SWEET CREOLE MUSIC

On the heels of their blazing performance in the popular city-wide ¡Sí Cuba! Festival last spring, Symphony Space continues its celebration of Latino culture with this season’s only New York appearance of the Creole Choir of Cuba on Saturday, Oct. 2 at 7:00 p.m. in the Peter Jay Sharp Theatre.

The Creole Choir of Cuba represents a rare Cuban musical tradition. Comprised of descendants of Haitians who came to Cuba to escape slavery, the ensemble members perform a repertory of songs with percussion, offered in their traditional Creole language.

With passionate melodies and harmonies synonymous with U.S. gospel and the call and response of Caribbean folk music superimposed over varied Afro-Cuban beats, this jubilant ensemble of four men and six women reinvents their traditional music in a stunning and transcendent way.

Symphony Space’s Artistic Director Laura Kaminsky states, “Bringing another evening of extraordinary Latino musical culture to Symphony Space is a necessity for us as we continue to explore and extol the richness of Cuba and her neighbors.

“Despite coming from a cultural tradition with a painful past, the joy in this music is palpable, and the way that this old music is reinvented for the 21st century is remarkable. Symphony Space is proud to invite the Creole Choir of Cuba back to New York City for their only appearance here this season.”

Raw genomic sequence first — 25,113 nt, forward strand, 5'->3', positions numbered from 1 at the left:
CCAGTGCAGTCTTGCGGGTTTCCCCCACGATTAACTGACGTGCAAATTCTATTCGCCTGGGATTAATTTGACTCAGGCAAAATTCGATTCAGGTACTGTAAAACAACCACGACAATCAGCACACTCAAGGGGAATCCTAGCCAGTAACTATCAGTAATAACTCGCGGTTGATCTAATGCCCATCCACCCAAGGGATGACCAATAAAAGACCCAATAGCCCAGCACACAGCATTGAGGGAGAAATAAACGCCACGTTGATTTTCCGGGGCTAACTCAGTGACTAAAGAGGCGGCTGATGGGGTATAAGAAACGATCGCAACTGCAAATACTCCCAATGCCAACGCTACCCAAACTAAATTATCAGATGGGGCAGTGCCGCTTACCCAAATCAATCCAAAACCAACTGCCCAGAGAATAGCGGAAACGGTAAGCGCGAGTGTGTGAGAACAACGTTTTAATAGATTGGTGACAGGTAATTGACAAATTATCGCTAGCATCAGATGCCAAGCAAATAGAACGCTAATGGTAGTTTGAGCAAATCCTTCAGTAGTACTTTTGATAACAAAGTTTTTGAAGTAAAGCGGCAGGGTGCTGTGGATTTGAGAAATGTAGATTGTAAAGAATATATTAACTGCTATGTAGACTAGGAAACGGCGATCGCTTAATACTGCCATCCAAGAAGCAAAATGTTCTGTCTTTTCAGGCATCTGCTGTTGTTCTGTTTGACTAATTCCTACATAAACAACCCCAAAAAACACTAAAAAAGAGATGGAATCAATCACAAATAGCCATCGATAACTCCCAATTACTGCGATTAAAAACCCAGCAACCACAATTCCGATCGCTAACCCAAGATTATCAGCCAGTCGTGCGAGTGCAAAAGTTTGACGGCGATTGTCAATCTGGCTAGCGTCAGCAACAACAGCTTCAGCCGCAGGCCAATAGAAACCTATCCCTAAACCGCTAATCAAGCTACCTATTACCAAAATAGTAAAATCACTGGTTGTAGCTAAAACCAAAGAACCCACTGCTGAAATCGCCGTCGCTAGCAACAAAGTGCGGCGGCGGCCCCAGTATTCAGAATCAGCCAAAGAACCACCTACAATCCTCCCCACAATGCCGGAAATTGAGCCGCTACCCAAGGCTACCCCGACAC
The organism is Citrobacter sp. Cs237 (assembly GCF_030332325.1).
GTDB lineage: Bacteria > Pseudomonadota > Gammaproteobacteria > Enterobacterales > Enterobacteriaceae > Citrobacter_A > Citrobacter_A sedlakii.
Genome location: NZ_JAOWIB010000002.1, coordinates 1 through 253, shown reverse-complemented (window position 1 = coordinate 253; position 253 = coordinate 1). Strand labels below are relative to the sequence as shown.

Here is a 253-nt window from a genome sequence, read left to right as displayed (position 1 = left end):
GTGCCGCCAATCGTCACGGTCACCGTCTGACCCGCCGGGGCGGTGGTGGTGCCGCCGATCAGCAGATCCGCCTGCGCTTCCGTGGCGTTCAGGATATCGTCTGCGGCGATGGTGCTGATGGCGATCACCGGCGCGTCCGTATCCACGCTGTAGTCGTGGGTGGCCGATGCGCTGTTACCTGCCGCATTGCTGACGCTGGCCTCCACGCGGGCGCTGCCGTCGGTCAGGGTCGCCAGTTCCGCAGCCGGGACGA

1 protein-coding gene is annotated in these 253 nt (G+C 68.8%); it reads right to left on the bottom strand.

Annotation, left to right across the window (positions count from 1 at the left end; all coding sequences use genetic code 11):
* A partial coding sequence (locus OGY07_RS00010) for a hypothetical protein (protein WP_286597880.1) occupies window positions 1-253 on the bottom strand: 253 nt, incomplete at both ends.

About Symphony Space

Symphony Space traces its beginnings to a free marathon concert, Wall to Wall Bach, held in 1978 and organized by Founding Artistic Director Isaiah Sheffer and Alan Miller. The music marathon then drew hundreds of visitors and has since become one of the organization’s signature events.

Today, Symphony Space presents more than 600 events during a year, including music, dance, theater, film, and literary readings.

Some of its best known programs include Selected Shorts, a reading of short stories hosted by Isaiah Sheffer, one of the most popular series on the airwaves; the Thalia Follies, one of the funniest and most engaging political cabarets presented in the city; the Thalia Film Club, a trendy film club hosted by Marshall Fine, featuring pre-release screenings and behind-the-scenes conversations with film stars; and Just Kidding, one of the most popular family entertainments around town, and, more recently, The Music of Now, presenting an eclectic range of music in all styles and sensibilities, focusing on emerging artists, unusual work, and much more. www.symphonyspace.org.

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